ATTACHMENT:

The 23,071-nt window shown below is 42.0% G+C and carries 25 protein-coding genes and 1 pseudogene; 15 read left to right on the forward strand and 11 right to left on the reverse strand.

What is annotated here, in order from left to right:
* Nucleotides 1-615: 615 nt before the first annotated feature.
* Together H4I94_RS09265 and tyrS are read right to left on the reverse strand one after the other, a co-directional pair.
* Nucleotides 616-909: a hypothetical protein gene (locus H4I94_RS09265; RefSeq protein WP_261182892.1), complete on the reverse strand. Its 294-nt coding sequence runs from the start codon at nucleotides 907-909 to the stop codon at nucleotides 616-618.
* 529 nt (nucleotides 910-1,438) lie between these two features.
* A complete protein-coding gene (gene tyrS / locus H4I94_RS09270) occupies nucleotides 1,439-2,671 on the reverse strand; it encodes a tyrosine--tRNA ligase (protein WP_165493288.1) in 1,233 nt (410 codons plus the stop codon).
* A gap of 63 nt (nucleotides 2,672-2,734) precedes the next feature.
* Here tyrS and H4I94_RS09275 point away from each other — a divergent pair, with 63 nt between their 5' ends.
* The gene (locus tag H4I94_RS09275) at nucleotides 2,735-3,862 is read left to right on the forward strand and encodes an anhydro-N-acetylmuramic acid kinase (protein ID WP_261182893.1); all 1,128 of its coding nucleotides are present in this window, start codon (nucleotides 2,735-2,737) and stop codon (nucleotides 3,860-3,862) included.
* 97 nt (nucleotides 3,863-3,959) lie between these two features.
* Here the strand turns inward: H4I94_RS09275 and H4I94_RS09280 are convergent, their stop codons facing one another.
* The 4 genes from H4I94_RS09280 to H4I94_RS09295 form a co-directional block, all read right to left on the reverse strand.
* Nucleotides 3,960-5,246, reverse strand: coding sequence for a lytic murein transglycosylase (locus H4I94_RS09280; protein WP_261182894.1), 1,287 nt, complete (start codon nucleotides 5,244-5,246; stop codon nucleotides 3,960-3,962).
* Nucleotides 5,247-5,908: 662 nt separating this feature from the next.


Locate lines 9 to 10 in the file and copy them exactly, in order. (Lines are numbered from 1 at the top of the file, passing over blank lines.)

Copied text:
* Here tyrS and H4I94_RS09275 point away from each other — a divergent pair, with 63 nt between their 5' ends.
* The gene (locus tag H4I94_RS09275) at nucleotides 2,735-3,862 is read left to right on the forward strand and encodes an anhydro-N-acetylmuramic acid kinase (protein ID WP_261182893.1); all 1,128 of its coding nucleotides are present in this window, start codon (nucleotides 2,735-2,737) and stop codon (nucleotides 3,860-3,862) included.